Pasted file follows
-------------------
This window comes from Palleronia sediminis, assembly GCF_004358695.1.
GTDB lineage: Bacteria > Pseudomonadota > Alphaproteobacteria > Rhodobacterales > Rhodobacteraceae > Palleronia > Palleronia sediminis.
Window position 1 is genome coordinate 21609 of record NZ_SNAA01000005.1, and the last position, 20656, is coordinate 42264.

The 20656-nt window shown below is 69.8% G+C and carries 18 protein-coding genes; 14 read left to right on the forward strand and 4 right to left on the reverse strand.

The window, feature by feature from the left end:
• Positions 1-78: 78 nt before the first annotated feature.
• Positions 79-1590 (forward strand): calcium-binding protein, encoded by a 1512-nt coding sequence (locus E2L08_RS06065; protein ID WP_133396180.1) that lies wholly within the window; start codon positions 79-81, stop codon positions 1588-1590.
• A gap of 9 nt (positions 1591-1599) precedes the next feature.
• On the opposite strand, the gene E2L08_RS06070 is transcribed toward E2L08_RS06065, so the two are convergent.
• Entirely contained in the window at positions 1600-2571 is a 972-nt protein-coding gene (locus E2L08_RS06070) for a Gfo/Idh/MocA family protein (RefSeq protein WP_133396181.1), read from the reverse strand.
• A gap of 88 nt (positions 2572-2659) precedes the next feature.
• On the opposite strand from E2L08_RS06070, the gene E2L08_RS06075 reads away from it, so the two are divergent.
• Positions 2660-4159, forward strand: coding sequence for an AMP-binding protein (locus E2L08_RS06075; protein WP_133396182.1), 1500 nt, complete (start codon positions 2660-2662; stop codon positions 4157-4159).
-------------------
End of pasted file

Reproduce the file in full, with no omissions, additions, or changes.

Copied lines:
This window comes from Palleronia sediminis, assembly GCF_004358695.1.
GTDB lineage: Bacteria > Pseudomonadota > Alphaproteobacteria > Rhodobacterales > Rhodobacteraceae > Palleronia > Palleronia sediminis.
Window position 1 is genome coordinate 21609 of record NZ_SNAA01000005.1, and the last position, 20656, is coordinate 42264.

The 20656-nt window shown below is 69.8% G+C and carries 18 protein-coding genes; 14 read left to right on the forward strand and 4 right to left on the reverse strand.

The window, feature by feature from the left end:
• Positions 1-78: 78 nt before the first annotated feature.
• Positions 79-1590 (forward strand): calcium-binding protein, encoded by a 1512-nt coding sequence (locus E2L08_RS06065; protein ID WP_133396180.1) that lies wholly within the window; start codon positions 79-81, stop codon positions 1588-1590.
• A gap of 9 nt (positions 1591-1599) precedes the next feature.
• On the opposite strand, the gene E2L08_RS06070 is transcribed toward E2L08_RS06065, so the two are convergent.
• Entirely contained in the window at positions 1600-2571 is a 972-nt protein-coding gene (locus E2L08_RS06070) for a Gfo/Idh/MocA family protein (RefSeq protein WP_133396181.1), read from the reverse strand.
• A gap of 88 nt (positions 2572-2659) precedes the next feature.
• On the opposite strand from E2L08_RS06070, the gene E2L08_RS06075 reads away from it, so the two are divergent.
• Positions 2660-4159, forward strand: coding sequence for an AMP-binding protein (locus E2L08_RS06075; protein WP_133396182.1), 1500 nt, complete (start codon positions 2660-2662; stop codon positions 4157-4159).